Just register your interest opposite and we'll drop you a line in earlyJuly to tell you what you need to do to be one of the first to get yourhands on the new 3G iPhone.

More information on the new iPhone will be available shortly so come back in a few days or visit www.apple.com
Posted by Editorial Team Tue Jun 10, 2008 3:46 am
iPhone 3G with GPS: O2 Confirm PAY AS YOU GO OPTION in Apple
WWDC 08: 3G iPhone with GPS - £99 half price and apps


So far the price has not been confirmed forpay-as-you-go customers, but the phone will be available for free tocustomers signing up for certain tariffs.
The 8GB device will cost £99 for users who subscribe to the £30 and £35per month contracts, or will be given away free to customers who agreeto the £45 and £75 monthly price plans.

The 16GB iPhone will be available for free to those signedup to the £75 per month tariff, or will cost £159 for those customerson the £30 and £35 contracts, and cost £59 on the £45 per month tariff.

The iPhone will also be available as a pay-as-you-go handset,although O2 is yet to announce pricing details for the device on thistariff.

Users of the new iPhone 3G will continue to have unlimiteddata browsing over the 3G network, as well as free access to theinternet in BT Openzone and The Cloud wireless hotspots.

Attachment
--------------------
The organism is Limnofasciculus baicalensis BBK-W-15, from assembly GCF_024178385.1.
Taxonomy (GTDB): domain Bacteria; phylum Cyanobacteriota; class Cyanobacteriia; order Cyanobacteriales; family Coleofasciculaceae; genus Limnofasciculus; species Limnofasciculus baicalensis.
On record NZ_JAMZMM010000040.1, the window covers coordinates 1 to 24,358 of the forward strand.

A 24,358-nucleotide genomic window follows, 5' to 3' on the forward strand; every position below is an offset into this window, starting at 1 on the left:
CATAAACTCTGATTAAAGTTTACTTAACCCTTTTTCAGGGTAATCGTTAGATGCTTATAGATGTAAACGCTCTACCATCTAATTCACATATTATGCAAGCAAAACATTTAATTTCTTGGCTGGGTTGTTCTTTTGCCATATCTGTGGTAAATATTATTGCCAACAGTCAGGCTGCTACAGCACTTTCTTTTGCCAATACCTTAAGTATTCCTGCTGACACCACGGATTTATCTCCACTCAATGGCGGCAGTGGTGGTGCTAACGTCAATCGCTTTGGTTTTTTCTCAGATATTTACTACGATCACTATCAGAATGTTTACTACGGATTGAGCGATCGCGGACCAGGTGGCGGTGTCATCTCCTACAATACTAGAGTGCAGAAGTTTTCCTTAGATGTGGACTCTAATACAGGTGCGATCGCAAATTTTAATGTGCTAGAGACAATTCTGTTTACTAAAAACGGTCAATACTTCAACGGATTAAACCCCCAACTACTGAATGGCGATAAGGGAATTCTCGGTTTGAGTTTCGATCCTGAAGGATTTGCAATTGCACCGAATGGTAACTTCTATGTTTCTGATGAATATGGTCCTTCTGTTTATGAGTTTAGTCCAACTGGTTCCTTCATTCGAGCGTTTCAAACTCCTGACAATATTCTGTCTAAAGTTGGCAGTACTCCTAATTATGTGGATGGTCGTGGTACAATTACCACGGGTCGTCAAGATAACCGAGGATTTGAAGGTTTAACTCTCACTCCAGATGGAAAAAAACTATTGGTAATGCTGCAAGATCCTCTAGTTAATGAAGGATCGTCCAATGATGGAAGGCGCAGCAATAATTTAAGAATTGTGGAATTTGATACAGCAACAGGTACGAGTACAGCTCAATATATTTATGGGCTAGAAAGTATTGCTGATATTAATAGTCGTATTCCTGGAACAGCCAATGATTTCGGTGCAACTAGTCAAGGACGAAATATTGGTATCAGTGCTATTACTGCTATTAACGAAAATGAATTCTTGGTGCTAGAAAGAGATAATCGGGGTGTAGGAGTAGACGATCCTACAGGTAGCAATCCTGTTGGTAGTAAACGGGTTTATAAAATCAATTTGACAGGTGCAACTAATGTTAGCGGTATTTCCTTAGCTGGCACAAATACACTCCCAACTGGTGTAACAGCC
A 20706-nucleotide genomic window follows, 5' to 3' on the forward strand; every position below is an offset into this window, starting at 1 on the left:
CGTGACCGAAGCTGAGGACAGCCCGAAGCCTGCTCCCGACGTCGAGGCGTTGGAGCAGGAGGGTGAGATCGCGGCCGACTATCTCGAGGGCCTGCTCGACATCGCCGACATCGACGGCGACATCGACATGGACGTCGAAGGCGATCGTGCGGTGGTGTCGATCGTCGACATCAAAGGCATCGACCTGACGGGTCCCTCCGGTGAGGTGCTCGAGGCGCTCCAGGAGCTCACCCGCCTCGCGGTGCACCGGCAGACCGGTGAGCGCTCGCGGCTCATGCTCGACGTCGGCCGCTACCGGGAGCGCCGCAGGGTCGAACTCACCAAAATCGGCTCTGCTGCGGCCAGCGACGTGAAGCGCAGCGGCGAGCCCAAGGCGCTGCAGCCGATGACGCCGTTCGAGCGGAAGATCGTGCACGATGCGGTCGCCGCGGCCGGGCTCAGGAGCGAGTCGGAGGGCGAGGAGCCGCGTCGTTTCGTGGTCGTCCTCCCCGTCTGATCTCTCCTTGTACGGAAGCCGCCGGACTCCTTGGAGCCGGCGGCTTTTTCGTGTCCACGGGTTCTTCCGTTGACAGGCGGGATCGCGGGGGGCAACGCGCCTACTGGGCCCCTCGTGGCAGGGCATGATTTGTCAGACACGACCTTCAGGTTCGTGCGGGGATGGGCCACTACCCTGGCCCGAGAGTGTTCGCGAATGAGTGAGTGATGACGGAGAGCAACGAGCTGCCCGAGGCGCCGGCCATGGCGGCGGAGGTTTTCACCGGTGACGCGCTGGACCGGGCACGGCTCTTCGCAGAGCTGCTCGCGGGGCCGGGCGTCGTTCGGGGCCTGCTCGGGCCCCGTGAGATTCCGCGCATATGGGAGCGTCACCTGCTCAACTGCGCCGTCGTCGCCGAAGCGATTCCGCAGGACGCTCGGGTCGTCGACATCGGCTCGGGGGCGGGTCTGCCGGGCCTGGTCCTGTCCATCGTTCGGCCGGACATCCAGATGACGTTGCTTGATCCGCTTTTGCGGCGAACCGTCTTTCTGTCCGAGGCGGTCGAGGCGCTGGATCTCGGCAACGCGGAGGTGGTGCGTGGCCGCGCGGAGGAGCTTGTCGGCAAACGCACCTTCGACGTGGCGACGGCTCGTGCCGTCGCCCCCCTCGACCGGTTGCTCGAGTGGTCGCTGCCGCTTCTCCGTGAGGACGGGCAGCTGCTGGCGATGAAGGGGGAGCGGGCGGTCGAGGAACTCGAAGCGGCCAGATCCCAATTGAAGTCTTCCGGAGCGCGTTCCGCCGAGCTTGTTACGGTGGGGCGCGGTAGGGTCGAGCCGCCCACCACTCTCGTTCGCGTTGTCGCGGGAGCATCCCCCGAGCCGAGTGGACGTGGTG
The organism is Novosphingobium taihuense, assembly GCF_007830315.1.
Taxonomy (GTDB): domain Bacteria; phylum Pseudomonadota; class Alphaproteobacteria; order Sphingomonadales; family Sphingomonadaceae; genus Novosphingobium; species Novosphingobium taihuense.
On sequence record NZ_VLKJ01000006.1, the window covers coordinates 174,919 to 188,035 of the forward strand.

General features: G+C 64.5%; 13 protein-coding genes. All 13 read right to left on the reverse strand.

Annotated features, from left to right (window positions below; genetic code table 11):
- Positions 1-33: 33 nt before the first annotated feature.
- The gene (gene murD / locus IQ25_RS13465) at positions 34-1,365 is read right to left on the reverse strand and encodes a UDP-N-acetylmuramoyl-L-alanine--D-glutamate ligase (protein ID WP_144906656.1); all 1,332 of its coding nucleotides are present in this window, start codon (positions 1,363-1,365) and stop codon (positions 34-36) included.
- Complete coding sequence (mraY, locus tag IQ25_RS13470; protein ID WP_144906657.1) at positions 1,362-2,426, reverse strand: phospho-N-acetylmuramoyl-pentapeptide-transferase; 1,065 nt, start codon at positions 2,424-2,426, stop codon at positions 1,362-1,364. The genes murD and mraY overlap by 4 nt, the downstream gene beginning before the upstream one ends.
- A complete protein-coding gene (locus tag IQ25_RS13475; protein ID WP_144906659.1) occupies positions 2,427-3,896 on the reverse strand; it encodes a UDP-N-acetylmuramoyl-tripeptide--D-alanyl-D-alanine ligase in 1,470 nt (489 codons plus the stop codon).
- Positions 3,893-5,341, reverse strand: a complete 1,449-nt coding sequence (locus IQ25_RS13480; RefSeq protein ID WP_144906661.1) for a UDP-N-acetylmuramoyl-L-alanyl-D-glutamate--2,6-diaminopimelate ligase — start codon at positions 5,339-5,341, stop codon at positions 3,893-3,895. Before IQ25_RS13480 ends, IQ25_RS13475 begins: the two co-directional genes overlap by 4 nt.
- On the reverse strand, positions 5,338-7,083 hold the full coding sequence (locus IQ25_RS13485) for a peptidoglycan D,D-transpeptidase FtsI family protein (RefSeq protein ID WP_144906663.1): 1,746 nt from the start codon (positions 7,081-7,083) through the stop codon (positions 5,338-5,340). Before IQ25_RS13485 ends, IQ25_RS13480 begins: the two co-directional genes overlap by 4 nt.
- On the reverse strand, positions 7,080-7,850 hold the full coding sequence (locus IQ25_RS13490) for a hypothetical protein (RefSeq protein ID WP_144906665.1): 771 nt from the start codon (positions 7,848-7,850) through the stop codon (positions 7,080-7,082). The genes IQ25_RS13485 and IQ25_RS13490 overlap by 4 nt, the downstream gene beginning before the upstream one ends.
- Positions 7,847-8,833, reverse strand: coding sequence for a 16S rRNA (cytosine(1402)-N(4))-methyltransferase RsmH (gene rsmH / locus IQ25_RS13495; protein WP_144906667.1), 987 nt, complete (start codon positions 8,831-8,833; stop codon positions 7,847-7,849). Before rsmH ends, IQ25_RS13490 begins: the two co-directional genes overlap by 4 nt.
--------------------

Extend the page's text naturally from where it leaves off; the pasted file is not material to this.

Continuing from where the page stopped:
The next-generation iPhone 3G was unveiled yesterday at Apple's annual Worldwide Developers Conference in San Francisco.
Steve Jobs, Apple's CEO, called the device "the phone that has changed phones forever". The new-look handset is thinner than its predecessor and features built-in GPS.
Jobs also unveiled details of the iPhone 2.0 software that will power the iPhone range.
advertisement

Itincludes access to special applications, created by third-partydevelopers, that allow users to tailor their iPhone experience.
Posted by Editorial Team Tue Jun 10, 2008 3:43 am
WWDC 08: 3G iPhone with GPS - £99 half price and apps in Apple
Design